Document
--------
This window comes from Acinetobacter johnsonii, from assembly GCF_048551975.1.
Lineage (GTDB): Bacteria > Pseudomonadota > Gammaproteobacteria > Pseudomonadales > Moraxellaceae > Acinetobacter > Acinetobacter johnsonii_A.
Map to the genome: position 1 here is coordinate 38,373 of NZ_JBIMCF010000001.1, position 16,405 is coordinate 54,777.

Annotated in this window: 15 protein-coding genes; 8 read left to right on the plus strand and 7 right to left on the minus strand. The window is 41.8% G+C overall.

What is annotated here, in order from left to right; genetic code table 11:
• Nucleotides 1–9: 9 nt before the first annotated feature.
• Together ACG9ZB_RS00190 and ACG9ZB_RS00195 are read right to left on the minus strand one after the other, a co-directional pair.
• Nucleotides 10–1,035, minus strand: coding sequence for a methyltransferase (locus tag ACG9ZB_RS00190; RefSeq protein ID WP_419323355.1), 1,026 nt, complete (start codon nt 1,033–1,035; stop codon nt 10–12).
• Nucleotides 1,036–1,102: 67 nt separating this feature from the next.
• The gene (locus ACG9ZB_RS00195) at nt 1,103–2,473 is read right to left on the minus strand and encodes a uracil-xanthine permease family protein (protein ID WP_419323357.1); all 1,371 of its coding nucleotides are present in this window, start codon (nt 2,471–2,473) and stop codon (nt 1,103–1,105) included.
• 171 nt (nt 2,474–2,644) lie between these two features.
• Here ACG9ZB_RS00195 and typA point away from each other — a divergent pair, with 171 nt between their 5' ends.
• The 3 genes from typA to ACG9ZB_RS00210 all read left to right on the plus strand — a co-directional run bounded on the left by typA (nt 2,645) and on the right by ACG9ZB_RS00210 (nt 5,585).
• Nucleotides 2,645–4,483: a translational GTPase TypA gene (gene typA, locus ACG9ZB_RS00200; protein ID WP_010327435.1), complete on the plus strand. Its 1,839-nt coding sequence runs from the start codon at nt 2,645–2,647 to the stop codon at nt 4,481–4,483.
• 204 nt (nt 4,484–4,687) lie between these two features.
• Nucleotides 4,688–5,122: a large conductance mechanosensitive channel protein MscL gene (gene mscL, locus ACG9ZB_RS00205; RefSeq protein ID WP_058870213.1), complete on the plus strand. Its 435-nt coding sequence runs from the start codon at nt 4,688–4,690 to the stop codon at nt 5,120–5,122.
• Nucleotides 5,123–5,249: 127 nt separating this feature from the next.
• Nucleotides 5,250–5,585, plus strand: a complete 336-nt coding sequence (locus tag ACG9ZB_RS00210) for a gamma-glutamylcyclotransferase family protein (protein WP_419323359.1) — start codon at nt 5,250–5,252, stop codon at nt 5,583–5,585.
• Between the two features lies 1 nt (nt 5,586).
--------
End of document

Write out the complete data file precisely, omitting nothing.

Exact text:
This window comes from Acinetobacter johnsonii, from assembly GCF_048551975.1.
Lineage (GTDB): Bacteria > Pseudomonadota > Gammaproteobacteria > Pseudomonadales > Moraxellaceae > Acinetobacter > Acinetobacter johnsonii_A.
Map to the genome: position 1 here is coordinate 38,373 of NZ_JBIMCF010000001.1, position 16,405 is coordinate 54,777.

Annotated in this window: 15 protein-coding genes; 8 read left to right on the plus strand and 7 right to left on the minus strand. The window is 41.8% G+C overall.

What is annotated here, in order from left to right; genetic code table 11:
• Nucleotides 1–9: 9 nt before the first annotated feature.
• Together ACG9ZB_RS00190 and ACG9ZB_RS00195 are read right to left on the minus strand one after the other, a co-directional pair.
• Nucleotides 10–1,035, minus strand: coding sequence for a methyltransferase (locus tag ACG9ZB_RS00190; RefSeq protein ID WP_419323355.1), 1,026 nt, complete (start codon nt 1,033–1,035; stop codon nt 10–12).
• Nucleotides 1,036–1,102: 67 nt separating this feature from the next.
• The gene (locus ACG9ZB_RS00195) at nt 1,103–2,473 is read right to left on the minus strand and encodes a uracil-xanthine permease family protein (protein ID WP_419323357.1); all 1,371 of its coding nucleotides are present in this window, start codon (nt 2,471–2,473) and stop codon (nt 1,103–1,105) included.
• 171 nt (nt 2,474–2,644) lie between these two features.
• Here ACG9ZB_RS00195 and typA point away from each other — a divergent pair, with 171 nt between their 5' ends.
• The 3 genes from typA to ACG9ZB_RS00210 all read left to right on the plus strand — a co-directional run bounded on the left by typA (nt 2,645) and on the right by ACG9ZB_RS00210 (nt 5,585).
• Nucleotides 2,645–4,483: a translational GTPase TypA gene (gene typA, locus ACG9ZB_RS00200; protein ID WP_010327435.1), complete on the plus strand. Its 1,839-nt coding sequence runs from the start codon at nt 2,645–2,647 to the stop codon at nt 4,481–4,483.
• 204 nt (nt 4,484–4,687) lie between these two features.
• Nucleotides 4,688–5,122: a large conductance mechanosensitive channel protein MscL gene (gene mscL, locus ACG9ZB_RS00205; RefSeq protein ID WP_058870213.1), complete on the plus strand. Its 435-nt coding sequence runs from the start codon at nt 4,688–4,690 to the stop codon at nt 5,120–5,122.
• Nucleotides 5,123–5,249: 127 nt separating this feature from the next.
• Nucleotides 5,250–5,585, plus strand: a complete 336-nt coding sequence (locus tag ACG9ZB_RS00210) for a gamma-glutamylcyclotransferase family protein (protein WP_419323359.1) — start codon at nt 5,250–5,252, stop codon at nt 5,583–5,585.
• Between the two features lies 1 nt (nt 5,586).